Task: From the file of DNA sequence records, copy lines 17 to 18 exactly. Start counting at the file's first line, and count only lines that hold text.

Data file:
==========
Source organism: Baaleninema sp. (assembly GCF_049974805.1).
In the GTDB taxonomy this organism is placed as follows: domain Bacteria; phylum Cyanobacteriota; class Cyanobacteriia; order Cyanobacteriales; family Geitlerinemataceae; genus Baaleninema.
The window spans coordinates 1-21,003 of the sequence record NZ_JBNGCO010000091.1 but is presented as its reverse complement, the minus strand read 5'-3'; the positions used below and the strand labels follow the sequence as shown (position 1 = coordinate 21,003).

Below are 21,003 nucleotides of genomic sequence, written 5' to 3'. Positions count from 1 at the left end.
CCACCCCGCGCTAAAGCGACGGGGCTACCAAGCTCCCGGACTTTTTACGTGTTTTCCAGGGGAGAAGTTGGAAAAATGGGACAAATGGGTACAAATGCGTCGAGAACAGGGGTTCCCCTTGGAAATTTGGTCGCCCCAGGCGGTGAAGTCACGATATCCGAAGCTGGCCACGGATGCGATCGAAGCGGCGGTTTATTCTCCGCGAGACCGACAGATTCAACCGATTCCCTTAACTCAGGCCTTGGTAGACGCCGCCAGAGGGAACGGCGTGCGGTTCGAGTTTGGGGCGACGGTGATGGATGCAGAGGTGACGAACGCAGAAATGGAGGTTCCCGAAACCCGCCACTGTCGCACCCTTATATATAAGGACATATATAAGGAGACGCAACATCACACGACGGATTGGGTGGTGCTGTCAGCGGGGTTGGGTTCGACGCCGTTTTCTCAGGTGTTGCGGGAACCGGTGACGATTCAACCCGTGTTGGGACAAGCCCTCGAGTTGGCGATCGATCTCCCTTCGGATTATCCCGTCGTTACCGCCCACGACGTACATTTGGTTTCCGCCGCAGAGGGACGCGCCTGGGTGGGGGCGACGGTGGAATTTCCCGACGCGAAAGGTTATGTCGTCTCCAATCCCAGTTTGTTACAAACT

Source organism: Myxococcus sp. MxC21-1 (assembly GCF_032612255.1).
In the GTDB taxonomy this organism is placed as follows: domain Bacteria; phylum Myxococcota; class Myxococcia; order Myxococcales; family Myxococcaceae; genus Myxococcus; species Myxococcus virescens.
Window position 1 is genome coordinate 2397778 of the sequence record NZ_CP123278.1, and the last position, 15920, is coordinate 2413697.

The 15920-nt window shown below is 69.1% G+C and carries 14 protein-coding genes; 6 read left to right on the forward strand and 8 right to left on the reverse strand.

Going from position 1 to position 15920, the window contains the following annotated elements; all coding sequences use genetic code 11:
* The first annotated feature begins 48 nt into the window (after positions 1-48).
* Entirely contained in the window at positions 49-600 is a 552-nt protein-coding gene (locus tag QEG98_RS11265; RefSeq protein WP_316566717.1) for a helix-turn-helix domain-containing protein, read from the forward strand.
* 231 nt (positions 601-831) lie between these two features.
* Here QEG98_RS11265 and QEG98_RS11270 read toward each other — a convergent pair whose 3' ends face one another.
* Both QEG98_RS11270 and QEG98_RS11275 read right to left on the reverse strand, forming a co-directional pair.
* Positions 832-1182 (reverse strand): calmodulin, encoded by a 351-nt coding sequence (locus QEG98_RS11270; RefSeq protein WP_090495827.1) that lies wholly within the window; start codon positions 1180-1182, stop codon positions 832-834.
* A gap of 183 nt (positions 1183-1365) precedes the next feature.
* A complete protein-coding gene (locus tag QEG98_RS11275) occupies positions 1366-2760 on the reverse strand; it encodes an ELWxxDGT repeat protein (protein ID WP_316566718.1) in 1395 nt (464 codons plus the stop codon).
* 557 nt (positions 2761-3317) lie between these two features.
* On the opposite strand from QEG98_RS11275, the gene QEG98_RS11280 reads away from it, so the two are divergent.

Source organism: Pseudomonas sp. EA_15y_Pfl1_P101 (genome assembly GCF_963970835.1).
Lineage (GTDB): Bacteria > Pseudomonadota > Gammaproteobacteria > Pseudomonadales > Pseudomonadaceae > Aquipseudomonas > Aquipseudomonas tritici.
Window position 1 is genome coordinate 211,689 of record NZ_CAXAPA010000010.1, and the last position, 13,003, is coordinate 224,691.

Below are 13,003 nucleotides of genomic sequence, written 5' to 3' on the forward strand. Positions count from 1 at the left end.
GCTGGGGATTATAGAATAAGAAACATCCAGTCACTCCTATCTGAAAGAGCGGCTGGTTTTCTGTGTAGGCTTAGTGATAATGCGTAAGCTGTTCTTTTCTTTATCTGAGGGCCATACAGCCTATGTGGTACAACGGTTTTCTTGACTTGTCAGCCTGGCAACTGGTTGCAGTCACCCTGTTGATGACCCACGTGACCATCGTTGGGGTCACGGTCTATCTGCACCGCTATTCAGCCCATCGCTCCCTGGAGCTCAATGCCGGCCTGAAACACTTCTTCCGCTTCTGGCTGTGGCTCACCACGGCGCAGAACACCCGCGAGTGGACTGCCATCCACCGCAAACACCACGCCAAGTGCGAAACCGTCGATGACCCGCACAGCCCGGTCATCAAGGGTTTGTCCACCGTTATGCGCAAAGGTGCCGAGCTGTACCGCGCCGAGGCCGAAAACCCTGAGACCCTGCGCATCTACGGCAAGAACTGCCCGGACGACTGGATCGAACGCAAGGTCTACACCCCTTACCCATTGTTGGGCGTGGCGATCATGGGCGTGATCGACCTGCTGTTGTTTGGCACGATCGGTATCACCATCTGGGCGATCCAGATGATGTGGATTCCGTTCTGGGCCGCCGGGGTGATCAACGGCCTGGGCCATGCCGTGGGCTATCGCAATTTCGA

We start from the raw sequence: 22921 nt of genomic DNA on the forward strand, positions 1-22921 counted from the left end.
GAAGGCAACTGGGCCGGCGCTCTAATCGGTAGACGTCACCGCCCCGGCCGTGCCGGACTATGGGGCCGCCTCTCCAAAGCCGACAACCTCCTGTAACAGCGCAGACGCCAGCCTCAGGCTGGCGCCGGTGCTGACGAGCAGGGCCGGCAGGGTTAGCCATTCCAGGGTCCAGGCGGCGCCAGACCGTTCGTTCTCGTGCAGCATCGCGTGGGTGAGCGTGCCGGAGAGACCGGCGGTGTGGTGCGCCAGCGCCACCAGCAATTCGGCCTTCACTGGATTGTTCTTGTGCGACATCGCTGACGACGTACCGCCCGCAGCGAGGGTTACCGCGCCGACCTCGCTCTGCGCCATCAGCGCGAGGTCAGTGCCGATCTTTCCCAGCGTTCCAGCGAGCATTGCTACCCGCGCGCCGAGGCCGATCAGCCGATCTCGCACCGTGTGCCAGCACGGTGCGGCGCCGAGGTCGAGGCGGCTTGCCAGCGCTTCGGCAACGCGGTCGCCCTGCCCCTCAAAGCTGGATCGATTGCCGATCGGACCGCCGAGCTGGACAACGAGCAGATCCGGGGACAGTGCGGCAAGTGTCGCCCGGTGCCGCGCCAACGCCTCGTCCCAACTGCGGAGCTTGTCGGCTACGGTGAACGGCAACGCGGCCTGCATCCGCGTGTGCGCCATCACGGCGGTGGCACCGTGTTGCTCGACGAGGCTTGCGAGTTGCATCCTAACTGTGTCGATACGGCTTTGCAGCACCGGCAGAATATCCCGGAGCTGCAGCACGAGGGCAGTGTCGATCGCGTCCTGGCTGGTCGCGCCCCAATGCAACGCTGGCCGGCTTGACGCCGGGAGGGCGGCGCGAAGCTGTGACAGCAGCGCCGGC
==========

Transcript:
* A gap of 183 nt (positions 1183-1365) precedes the next feature.
* A complete protein-coding gene (locus tag QEG98_RS11275) occupies positions 1366-2760 on the reverse strand; it encodes an ELWxxDGT repeat protein (protein ID WP_316566718.1) in 1395 nt (464 codons plus the stop codon).